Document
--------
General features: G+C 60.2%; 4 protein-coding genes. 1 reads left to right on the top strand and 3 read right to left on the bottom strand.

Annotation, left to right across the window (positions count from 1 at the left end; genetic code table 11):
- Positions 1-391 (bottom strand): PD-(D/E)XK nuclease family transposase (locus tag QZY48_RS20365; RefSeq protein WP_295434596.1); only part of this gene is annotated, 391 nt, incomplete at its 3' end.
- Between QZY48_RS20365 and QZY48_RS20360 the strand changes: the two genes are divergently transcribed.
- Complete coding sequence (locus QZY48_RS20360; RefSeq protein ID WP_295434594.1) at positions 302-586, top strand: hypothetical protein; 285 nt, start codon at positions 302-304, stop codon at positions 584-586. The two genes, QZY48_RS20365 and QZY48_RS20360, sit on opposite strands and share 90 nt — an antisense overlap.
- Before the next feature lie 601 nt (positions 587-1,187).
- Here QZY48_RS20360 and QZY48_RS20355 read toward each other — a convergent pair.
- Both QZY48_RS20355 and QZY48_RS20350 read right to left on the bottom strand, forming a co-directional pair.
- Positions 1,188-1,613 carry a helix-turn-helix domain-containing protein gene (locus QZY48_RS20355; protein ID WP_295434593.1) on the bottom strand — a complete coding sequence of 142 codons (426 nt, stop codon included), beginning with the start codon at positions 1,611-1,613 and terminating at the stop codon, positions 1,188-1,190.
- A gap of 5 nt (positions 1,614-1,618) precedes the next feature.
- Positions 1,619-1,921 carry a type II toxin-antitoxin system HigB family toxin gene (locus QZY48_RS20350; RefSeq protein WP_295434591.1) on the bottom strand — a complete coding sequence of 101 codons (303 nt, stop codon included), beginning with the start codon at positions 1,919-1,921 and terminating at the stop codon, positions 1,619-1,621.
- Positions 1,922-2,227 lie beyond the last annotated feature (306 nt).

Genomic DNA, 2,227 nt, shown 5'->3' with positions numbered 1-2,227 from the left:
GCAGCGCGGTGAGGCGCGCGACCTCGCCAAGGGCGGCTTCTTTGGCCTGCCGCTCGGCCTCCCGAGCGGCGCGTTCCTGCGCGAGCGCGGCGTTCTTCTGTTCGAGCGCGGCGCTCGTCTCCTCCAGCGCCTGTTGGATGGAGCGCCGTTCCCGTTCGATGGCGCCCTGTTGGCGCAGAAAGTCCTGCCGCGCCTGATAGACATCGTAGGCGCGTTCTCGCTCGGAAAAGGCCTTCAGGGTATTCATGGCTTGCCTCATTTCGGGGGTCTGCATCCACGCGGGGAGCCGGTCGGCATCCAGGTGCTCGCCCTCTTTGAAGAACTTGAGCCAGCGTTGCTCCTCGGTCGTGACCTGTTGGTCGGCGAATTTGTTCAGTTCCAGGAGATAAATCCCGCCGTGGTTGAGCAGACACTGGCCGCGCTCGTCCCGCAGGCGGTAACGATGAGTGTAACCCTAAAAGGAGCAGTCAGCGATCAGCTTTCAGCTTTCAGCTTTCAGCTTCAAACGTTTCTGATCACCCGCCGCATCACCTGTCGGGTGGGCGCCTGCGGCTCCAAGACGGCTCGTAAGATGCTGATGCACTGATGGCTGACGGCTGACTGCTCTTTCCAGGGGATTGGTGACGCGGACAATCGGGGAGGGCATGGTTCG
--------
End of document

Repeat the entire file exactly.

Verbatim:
General features: G+C 60.2%; 4 protein-coding genes. 1 reads left to right on the top strand and 3 read right to left on the bottom strand.

Annotation, left to right across the window (positions count from 1 at the left end; genetic code table 11):
- Positions 1-391 (bottom strand): PD-(D/E)XK nuclease family transposase (locus tag QZY48_RS20365; RefSeq protein WP_295434596.1); only part of this gene is annotated, 391 nt, incomplete at its 3' end.
- Between QZY48_RS20365 and QZY48_RS20360 the strand changes: the two genes are divergently transcribed.
- Complete coding sequence (locus QZY48_RS20360; RefSeq protein ID WP_295434594.1) at positions 302-586, top strand: hypothetical protein; 285 nt, start codon at positions 302-304, stop codon at positions 584-586. The two genes, QZY48_RS20365 and QZY48_RS20360, sit on opposite strands and share 90 nt — an antisense overlap.
- Before the next feature lie 601 nt (positions 587-1,187).
- Here QZY48_RS20360 and QZY48_RS20355 read toward each other — a convergent pair.
- Both QZY48_RS20355 and QZY48_RS20350 read right to left on the bottom strand, forming a co-directional pair.
- Positions 1,188-1,613 carry a helix-turn-helix domain-containing protein gene (locus QZY48_RS20355; protein ID WP_295434593.1) on the bottom strand — a complete coding sequence of 142 codons (426 nt, stop codon included), beginning with the start codon at positions 1,611-1,613 and terminating at the stop codon, positions 1,188-1,190.
- A gap of 5 nt (positions 1,614-1,618) precedes the next feature.
- Positions 1,619-1,921 carry a type II toxin-antitoxin system HigB family toxin gene (locus QZY48_RS20350; RefSeq protein WP_295434591.1) on the bottom strand — a complete coding sequence of 101 codons (303 nt, stop codon included), beginning with the start codon at positions 1,919-1,921 and terminating at the stop codon, positions 1,619-1,621.
- Positions 1,922-2,227 lie beyond the last annotated feature (306 nt).

Genomic DNA, 2,227 nt, shown 5'->3' with positions numbered 1-2,227 from the left:
GCAGCGCGGTGAGGCGCGCGACCTCGCCAAGGGCGGCTTCTTTGGCCTGCCGCTCGGCCTCCCGAGCGGCGCGTTCCTGCGCGAGCGCGGCGTTCTTCTGTTCGAGCGCGGCGCTCGTCTCCTCCAGCGCCTGTTGGATGGAGCGCCGTTCCCGTTCGATGGCGCCCTGTTGGCGCAGAAAGTCCTGCCGCGCCTGATAGACATCGTAGGCGCGTTCTCGCTCGGAAAAGGCCTTCAGGGTATTCATGGCTTGCCTCATTTCGGGGGTCTGCATCCACGCGGGGAGCCGGTCGGCATCCAGGTGCTCGCCCTCTTTGAAGAACTTGAGCCAGCGTTGCTCCTCGGTCGTGACCTGTTGGTCGGCGAATTTGTTCAGTTCCAGGAGATAAATCCCGCCGTGGTTGAGCAGACACTGGCCGCGCTCGTCCCGCAGGCGGTAACGATGAGTGTAACCCTAAAAGGAGCAGTCAGCGATCAGCTTTCAGCTTTCAGCTTTCAGCTTCAAACGTTTCTGATCACCCGCCGCATCACCTGTCGGGTGGGCGCCTGCGGCTCCAAGACGGCTCGTAAGATGCTGATGCACTGATGGCTGACGGCTGACTGCTCTTTCCAGGGGATTGGTGACGCGGACAATCGGGGAGGGCATGGTTCG